During the Season of Lent at Pangea Church (Seattle), we’ve been walking through a series called “Encounters by the Sea.”
The basic idea is that Jesus is the one who defeats evil.
Here’s a longer summary of the talks:
Much of the New Testament narrative of Jesus’ ministry takes place “by the water” – specifically by the Sea of Galilee. In the gospel of Mark especially, some of the most significant and astonishing events in Jesus’ ministry are on or by the Sea of Galilee.
During Lent we confront darkness, exile, abandonment, chaos and evil. In the biblical tradition, “the sea” is where evil does its worst. We all have “seas” within us that rage against our true humanity. Jesus came to tame the sea and to unleash a better way to exist in the world. Join us as we wield hope to confront the seas within us and those that engulf our world.
One of the things I am thinking about as we prepare for Palm Sunday and Holy Week is the way in which Jesus spends his ministry encountering the dark forces in this world.
The powers of evil provoke us to indulge the worst parts of ourselves. Theses same demons influence systems of power and oppression.
And to confront these, what does Jesus do?
Jesus rides an ass into the city, heralded as a messiah with the shouts of the people, where he will soon be executed in the nude.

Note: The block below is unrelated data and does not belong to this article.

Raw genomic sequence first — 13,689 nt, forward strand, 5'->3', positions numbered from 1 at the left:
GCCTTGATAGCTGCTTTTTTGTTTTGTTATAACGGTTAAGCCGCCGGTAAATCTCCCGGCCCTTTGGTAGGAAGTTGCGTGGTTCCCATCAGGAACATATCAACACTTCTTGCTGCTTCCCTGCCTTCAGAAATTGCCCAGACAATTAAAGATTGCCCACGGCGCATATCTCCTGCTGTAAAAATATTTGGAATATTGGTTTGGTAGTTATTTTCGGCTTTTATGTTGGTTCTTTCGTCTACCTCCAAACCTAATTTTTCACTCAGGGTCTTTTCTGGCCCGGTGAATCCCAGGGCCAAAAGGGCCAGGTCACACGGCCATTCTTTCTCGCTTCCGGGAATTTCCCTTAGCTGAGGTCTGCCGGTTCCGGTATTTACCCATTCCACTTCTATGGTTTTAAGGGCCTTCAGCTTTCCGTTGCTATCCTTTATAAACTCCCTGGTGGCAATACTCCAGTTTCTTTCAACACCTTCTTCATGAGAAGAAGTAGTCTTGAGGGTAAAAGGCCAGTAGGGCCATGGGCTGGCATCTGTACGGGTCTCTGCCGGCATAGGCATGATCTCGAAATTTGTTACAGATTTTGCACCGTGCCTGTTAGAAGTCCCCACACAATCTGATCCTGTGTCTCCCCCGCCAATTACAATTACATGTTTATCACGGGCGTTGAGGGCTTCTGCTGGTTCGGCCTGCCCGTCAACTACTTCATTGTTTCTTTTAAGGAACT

Just when we think Jesus is finally going to flex his God-muscle a bit more, he decides to show us that the forces of evil can’t reckon with the greatest power in the universe: self-sacrificial love.
And that sounds fine and dandy, but where’s the Jesus who sent a legion of demons into a heard of pigs who committed mass suicide as a result (and notice that “legion” is a code word for the oppressive Roman machine)?
Where’s the Jesus who told the sea, when it was provoked by a storm, to shut up and calm down?
Where’s the Jesus who walked on top of the water as a demonstration of his Lordship and power over the evil forces of the abyss?
But apparently, the Jesus who commands demons is the same Jesus who will give them permission to do their worst to him.
The worst of human nature and the worst of human systems, in that singular moment come together to execute the Lord of glory.
And he lets them.
Now, if Paul is correct and Jesus really did “empty himself” (Phil. 2) and subject himself to death on a Roman cross, then in this moment we are seeing the ugliest evil of humanity exposed and the greatest potential of humanity amplified.
On the cross Jesus shows us just how ugly we can become if we let the demonic monsters, those wicked sea-beasts, consume us. Jesus also shows us the essence of love.
It is as though Jesus inhales the fumes of evil and exhales hope for us all.
We can be better.
We can be whole.
We can be human.
We can love.
Jesus shows us how to confront evil.
Jesus shows us how to be human, in the truest sense.
Jesus shows us what confounds the principalities and powers.
Jesus invites us to become human once again.
We too, as we inhale the stench of the dark monsters of systems, and those that seek to infect our soul…
…we can exhale in the most human way of all: love.
This is how God is and will finally conquer the sea once and for all.
Then I saw a new heaven and a new earth, for the former heaven and the former earth had passed away, and the sea was no more. (Revelation 21.1 CEB)